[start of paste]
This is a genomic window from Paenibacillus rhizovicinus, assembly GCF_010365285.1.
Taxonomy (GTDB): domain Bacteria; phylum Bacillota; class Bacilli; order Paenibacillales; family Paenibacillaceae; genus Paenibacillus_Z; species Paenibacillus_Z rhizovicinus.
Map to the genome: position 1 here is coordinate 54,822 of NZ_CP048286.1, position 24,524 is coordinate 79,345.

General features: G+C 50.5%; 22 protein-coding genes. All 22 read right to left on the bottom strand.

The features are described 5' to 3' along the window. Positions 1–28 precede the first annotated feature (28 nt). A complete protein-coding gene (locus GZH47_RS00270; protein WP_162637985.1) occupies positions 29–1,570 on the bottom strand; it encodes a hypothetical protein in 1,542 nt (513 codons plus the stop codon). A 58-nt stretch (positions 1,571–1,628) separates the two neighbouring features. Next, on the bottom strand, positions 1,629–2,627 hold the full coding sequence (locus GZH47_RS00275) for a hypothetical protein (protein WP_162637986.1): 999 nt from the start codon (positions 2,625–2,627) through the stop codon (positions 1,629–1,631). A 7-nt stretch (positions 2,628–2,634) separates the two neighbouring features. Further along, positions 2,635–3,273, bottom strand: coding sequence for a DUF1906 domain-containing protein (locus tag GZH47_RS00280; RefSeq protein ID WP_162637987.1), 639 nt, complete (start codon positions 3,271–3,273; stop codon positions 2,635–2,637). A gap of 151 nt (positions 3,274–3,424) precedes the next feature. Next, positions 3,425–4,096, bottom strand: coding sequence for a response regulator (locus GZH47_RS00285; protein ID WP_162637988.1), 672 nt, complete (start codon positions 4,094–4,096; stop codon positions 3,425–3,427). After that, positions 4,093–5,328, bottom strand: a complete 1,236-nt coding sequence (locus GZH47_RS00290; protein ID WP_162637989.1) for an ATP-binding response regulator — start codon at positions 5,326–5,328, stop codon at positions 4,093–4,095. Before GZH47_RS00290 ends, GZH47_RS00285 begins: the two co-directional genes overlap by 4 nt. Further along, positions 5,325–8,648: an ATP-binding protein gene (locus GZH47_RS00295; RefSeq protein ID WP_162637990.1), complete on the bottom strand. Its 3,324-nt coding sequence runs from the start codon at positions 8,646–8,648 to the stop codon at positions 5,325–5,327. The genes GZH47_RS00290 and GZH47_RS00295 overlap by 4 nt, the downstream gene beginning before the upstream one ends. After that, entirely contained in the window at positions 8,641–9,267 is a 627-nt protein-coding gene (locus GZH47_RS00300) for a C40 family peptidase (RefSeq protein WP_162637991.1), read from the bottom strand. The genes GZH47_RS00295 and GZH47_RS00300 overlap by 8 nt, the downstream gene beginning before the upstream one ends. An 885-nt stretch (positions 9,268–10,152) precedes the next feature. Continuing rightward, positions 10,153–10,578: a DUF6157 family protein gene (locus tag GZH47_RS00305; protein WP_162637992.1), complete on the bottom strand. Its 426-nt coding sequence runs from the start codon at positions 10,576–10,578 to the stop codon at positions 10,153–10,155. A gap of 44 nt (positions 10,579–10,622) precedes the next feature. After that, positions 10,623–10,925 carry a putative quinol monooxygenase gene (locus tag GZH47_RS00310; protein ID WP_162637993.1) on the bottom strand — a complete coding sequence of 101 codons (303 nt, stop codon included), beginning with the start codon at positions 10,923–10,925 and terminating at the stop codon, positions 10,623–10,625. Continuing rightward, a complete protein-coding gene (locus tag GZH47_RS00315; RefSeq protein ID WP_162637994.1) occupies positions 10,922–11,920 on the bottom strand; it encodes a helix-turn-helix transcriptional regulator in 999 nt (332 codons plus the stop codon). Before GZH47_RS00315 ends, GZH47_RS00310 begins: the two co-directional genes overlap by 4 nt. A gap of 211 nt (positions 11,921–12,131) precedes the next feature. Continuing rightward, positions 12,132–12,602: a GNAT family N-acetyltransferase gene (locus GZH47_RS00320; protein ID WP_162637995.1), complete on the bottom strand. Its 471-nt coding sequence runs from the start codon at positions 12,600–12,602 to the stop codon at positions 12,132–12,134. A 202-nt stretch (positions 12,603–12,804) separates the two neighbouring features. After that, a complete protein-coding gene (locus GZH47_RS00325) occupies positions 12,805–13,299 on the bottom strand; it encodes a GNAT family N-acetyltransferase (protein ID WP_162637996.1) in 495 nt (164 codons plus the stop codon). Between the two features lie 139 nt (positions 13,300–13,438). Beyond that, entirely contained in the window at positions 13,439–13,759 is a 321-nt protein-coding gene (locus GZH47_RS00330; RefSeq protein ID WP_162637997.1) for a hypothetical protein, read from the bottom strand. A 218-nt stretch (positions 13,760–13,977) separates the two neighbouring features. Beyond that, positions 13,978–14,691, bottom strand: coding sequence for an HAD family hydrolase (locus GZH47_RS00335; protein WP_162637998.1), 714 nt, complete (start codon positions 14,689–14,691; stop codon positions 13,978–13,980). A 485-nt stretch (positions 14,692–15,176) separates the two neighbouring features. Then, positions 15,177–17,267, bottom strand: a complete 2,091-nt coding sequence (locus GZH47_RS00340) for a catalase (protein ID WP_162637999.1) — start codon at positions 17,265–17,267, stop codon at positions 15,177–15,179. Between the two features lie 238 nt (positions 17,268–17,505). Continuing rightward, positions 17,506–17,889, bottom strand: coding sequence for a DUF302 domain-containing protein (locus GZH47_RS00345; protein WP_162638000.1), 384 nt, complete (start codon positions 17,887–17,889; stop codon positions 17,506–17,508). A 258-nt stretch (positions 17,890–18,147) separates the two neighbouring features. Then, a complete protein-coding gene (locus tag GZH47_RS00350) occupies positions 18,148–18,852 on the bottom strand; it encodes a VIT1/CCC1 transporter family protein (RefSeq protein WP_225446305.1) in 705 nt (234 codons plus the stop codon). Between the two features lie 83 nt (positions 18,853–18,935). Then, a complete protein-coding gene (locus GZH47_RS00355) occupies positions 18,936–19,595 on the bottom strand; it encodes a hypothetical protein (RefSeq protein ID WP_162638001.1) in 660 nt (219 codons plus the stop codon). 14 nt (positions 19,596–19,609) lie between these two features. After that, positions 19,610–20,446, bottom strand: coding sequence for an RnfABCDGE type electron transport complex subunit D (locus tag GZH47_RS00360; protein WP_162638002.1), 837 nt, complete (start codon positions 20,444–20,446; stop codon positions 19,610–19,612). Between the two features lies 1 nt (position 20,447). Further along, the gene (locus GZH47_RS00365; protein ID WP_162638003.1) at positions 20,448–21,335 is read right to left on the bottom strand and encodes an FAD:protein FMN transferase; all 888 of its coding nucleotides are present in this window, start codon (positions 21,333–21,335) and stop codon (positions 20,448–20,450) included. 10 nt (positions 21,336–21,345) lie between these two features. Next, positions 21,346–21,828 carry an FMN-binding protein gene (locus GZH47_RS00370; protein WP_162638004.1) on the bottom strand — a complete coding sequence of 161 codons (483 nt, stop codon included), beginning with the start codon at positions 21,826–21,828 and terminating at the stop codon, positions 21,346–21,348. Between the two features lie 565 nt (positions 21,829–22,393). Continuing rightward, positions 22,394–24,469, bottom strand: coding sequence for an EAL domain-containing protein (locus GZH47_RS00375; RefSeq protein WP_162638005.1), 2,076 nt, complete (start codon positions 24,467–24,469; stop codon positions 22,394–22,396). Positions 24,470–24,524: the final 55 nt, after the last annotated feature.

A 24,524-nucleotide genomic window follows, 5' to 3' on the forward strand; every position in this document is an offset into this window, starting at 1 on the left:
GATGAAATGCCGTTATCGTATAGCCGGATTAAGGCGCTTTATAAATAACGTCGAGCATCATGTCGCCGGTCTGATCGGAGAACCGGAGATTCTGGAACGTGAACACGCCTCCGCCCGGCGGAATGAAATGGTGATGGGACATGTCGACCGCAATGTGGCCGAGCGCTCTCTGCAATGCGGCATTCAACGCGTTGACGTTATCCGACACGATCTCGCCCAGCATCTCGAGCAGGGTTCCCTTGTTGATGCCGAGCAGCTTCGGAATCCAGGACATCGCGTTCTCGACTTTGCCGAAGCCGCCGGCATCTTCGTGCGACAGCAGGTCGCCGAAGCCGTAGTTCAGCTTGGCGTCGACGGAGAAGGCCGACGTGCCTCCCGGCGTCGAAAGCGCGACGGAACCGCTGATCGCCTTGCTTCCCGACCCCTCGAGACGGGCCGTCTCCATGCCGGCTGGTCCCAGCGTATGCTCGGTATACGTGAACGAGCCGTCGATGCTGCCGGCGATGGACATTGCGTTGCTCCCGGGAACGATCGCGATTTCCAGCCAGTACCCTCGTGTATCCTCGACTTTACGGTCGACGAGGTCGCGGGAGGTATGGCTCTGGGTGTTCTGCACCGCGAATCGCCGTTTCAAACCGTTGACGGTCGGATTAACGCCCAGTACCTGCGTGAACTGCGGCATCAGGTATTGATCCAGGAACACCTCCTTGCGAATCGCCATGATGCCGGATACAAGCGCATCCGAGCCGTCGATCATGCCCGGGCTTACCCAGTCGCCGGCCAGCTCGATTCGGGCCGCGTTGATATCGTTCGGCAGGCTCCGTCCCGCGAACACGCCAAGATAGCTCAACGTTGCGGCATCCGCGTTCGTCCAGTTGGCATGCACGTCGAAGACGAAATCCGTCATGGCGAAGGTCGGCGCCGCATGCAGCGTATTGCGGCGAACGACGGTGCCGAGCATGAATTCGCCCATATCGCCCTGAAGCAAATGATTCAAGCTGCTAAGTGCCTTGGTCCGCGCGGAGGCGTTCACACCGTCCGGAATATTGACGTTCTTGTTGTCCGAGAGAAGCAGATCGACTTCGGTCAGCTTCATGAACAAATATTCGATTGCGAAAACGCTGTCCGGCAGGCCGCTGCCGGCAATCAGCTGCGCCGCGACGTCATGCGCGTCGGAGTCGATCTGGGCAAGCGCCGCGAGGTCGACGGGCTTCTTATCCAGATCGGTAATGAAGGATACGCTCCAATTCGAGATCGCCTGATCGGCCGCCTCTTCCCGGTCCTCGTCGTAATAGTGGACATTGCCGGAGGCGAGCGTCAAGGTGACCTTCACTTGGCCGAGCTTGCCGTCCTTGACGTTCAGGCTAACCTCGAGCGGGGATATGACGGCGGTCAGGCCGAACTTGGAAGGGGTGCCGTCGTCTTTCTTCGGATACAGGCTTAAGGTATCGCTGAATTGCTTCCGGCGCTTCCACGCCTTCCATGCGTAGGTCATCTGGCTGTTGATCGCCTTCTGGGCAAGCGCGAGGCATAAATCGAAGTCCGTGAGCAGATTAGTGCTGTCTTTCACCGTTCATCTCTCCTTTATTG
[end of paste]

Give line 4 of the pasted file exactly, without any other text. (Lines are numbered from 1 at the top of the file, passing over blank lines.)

General features: G+C 50.5%; 22 protein-coding genes. All 22 read right to left on the bottom strand.